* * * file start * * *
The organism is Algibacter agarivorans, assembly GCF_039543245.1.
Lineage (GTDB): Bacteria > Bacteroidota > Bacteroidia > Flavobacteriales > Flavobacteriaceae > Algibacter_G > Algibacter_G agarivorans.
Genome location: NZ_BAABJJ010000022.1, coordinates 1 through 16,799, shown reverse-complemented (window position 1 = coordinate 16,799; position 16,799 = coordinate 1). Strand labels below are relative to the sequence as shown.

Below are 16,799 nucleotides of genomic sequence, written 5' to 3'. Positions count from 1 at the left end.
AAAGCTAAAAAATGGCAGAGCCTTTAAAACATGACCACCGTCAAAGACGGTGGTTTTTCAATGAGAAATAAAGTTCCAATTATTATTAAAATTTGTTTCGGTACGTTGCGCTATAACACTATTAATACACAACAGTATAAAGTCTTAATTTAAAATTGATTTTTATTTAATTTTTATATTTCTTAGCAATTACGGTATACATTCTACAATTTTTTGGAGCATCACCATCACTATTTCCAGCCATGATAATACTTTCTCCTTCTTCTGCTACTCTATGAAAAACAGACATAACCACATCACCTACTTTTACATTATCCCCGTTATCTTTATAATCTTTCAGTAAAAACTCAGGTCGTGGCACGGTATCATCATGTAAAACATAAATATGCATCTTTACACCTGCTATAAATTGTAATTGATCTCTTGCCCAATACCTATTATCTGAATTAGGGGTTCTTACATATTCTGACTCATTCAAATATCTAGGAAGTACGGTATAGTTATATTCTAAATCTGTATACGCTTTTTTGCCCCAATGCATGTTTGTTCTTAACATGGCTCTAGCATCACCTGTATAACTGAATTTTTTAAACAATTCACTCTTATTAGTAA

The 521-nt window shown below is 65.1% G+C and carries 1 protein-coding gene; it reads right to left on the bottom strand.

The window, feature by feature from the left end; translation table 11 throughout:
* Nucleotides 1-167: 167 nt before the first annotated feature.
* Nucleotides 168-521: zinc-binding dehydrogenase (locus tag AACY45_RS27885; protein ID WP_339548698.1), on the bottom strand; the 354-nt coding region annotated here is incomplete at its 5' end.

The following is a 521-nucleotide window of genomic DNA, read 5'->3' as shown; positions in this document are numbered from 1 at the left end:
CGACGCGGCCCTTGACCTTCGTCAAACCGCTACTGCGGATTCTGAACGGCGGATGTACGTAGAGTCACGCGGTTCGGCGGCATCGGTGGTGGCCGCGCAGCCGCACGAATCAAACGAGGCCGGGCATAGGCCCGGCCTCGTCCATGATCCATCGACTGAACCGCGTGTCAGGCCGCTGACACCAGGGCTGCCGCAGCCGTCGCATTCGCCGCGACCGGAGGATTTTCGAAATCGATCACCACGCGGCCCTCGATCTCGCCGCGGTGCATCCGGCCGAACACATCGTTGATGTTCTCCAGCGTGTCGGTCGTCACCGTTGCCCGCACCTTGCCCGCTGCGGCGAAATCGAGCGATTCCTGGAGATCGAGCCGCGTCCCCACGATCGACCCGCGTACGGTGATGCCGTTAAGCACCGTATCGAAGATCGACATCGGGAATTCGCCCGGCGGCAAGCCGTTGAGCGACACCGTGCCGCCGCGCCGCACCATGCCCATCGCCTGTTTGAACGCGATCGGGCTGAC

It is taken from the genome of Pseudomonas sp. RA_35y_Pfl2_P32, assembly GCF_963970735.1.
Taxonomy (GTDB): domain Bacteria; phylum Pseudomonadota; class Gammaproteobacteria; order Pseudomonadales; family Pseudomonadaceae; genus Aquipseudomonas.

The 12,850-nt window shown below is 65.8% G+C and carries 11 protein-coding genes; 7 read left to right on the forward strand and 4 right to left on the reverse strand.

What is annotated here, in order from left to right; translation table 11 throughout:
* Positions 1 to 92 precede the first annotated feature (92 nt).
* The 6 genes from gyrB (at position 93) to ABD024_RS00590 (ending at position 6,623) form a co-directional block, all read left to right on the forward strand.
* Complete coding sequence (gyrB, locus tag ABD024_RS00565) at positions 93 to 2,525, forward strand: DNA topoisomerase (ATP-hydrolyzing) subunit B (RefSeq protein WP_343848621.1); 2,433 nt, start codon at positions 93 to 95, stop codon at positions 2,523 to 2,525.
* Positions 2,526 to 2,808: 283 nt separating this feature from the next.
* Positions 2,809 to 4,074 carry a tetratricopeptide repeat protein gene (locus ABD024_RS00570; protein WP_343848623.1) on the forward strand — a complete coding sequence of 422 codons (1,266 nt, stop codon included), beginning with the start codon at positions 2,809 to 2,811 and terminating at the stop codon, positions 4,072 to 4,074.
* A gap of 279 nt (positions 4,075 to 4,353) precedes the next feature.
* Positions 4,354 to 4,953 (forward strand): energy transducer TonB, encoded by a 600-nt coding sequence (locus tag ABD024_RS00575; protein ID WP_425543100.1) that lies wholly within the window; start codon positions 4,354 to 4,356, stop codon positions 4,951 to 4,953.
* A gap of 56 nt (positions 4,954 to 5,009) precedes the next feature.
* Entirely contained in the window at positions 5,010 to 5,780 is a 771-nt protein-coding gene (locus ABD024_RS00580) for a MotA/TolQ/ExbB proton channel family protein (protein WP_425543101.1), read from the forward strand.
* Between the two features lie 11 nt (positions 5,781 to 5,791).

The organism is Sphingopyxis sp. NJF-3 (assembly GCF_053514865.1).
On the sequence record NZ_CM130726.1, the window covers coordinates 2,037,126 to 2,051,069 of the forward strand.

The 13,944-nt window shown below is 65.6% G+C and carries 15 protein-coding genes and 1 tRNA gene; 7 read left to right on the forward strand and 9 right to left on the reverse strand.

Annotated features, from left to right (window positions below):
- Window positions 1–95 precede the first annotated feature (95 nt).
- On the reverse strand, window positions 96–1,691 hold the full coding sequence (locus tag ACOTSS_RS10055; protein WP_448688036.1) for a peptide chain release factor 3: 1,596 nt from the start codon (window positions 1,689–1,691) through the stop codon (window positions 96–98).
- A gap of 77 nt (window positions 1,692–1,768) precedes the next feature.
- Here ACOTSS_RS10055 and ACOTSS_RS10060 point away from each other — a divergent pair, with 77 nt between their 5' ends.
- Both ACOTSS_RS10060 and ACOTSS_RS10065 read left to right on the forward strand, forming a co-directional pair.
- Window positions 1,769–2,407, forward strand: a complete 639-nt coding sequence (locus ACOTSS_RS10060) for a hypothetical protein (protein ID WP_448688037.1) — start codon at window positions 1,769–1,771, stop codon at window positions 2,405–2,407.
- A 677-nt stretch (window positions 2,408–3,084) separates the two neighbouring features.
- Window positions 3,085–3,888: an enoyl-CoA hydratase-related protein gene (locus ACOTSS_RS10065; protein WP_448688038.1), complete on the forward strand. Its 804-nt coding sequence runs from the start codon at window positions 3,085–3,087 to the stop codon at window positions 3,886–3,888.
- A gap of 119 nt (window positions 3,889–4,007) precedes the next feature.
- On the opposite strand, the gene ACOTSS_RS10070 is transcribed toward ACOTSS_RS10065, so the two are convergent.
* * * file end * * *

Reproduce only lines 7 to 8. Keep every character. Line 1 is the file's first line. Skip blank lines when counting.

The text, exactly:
The window, feature by feature from the left end; translation table 11 throughout:
* Nucleotides 1-167: 167 nt before the first annotated feature.